Garand Vs. Pedersen

posted on June 17, 2009

The M1 Garand rifle has long been recognized as one of the premier battle rifles of World War II and is one of the best-known military firearms of all time. Given the fame and respect the M1 has rightfully garnered through the years, it may be surprising to some that its development and subsequent adoption was far from a foregone conclusion. While John Garand was working on his rifle, another talented inventor, John D. Pedersen, was developing a competing design. Both inventors had their supporters and detractors and, for a number of years, there were some questions and controversies about which gun the U.S. military should select as its new semi-automatic service rifle.

The U.S. Ordnance Dept. tried to develop a semi-automatic service rifle as early as 1909, when Springfield Armory was directed to formulate guidelines for the desired specifications for such an arm. Several designs were submitted over the next few years, some of which centered around the conversion of the Model 1903 Springfield from bolt-action to autoloading operation. None of the proposals was sufficient to merit much interest, although a Danish inventor named R.M.H. Bang developed the most promising design. The Bang rifle (named after the inventor, not the sound it made) was a gas-operated, turning-bolt model tested by the Ordnance Dept. in 1912. Although it fared well, officials still had some misgivings about its questionable functioning and excessive manufacturing costs. Even so, Ordnance continued to test improved versions as late as 1914.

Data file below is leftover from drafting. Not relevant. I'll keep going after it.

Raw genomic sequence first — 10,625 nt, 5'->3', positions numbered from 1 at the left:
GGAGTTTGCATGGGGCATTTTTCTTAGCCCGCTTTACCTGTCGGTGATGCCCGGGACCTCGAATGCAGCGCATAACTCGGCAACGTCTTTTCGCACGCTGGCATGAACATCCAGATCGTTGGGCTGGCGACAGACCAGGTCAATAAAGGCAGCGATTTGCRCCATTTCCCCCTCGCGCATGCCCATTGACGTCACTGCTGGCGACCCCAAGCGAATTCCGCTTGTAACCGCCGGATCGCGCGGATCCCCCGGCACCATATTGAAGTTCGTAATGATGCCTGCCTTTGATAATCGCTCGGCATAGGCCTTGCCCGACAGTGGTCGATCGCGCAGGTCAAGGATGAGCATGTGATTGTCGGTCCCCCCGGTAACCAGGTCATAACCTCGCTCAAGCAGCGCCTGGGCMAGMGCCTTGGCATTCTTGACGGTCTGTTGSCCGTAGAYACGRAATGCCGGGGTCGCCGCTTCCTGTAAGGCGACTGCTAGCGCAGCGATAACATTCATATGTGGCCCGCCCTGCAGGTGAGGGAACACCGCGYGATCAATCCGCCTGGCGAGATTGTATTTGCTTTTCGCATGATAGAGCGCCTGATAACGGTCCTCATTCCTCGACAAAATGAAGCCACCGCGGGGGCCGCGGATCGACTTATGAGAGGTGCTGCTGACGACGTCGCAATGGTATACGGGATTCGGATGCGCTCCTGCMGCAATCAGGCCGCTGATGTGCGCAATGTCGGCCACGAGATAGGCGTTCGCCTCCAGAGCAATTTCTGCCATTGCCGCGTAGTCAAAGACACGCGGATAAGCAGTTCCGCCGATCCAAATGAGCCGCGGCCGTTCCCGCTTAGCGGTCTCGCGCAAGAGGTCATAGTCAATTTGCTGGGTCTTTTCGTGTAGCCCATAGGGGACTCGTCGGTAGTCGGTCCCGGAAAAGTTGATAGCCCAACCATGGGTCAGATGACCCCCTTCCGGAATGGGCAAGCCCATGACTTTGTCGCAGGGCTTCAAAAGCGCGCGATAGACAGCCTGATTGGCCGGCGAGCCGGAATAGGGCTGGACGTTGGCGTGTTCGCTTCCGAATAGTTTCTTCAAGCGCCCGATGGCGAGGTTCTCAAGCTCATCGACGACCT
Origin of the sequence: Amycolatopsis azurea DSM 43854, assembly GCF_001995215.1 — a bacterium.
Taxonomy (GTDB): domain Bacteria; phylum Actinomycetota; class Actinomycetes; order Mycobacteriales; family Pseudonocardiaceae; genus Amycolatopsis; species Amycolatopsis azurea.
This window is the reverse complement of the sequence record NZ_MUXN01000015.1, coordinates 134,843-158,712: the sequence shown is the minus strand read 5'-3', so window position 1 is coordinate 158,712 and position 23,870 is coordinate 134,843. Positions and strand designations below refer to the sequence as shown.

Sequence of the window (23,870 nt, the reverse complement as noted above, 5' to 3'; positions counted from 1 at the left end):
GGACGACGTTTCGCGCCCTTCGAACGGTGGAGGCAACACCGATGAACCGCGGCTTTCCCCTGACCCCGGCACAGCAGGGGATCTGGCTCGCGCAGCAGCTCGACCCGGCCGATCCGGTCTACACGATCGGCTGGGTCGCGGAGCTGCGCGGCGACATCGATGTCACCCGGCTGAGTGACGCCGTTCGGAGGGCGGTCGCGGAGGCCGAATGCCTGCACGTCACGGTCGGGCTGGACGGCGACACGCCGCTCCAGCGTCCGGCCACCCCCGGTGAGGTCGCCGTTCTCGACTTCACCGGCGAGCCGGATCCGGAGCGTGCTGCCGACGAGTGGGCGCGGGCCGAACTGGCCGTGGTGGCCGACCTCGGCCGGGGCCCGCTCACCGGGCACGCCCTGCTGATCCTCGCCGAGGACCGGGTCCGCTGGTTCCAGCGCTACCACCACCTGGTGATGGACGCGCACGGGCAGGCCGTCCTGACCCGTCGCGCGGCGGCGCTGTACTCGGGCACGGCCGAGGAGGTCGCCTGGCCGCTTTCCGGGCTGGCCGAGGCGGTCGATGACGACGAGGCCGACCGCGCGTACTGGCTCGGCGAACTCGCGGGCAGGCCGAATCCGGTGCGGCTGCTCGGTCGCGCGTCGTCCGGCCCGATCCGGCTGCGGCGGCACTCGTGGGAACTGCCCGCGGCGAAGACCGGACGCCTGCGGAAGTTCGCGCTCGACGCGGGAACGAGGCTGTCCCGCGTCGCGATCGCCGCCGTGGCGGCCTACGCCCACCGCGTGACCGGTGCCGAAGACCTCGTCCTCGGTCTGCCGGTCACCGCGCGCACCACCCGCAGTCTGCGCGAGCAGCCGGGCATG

During this same period, Mexico adopted a rather rudimentary semi-automatic military rifle, the Mondragon. Manufactured in Switzerland, the operation of this gas-operated rifle left a lot to be desired. In 1914, the Germans tested the Mondragon and determined that it was unsuitable for further consideration, given its functioning problems, and that the nation should continue equipping its troops with the bolt-action Mauser.

World War I conclusively demonstrated the superiority of full-automatic arms over the bolt-action service rifles fielded by all of the belligerent nations. Each nation developed heavy machine guns, and some also fielded lighter full-automatic rifles that performed with varying degrees of effectiveness. Although full-automatic arms were widely used during the war, no military adopted a semi-automatic rifle. There were several semi-automatic civilian sporting rifles on the market before the war; however, none could manage the powerful service cartridges of the day, such as the American .30 Springfield (.30-’06 Sprg.). The U.S. military was aware of the advantages of a semi-automatic rifle chambered in a standard service cartridge, and even before the conclusion of the war the U.S. Army Ordnance Dept. was charged with developing a suitable rifle of this type.

Some of the preliminary work in designing a semi-automatic rifle for the U.S. military had been in progress since the summer of 1918 by a civilian employee of the Bureau of Standards, John Cantius Garand. Born in St. Remi, Canada, on January 1, 1888, Garand trained as a tool and gauge maker after immigrating to the United States. Garand was interested in firearms, and soon after the outbreak of World War I he began to formulate methods to improve the functioning of full-automatic arms. The Bureau of Standards eventually hired him to work on his concept for an improved light machine gun. In June 1918, Garand finalized the prototype of his “machine rifle.” The design impressed the Bureau of Standards, and Garand was promoted on Aug. 16, 1918, to “master gauge and gun experimenter.” On Nov. 4, 1919, Garand was transferred to Springfield Armory as a civilian employee with an annual salary of $3,500.

Garand shifted the emphasis of his work from an automatic “machine rifle” to the development of a semi-automatic rifle. He fabricated a prototype in 1919, and further development continued at Springfield Armory in 1920. Garand’s rifle, designated the “T1920,” utilized a novel “primer-actuated” mechanism teamed with an efficient “turning bolt” design....


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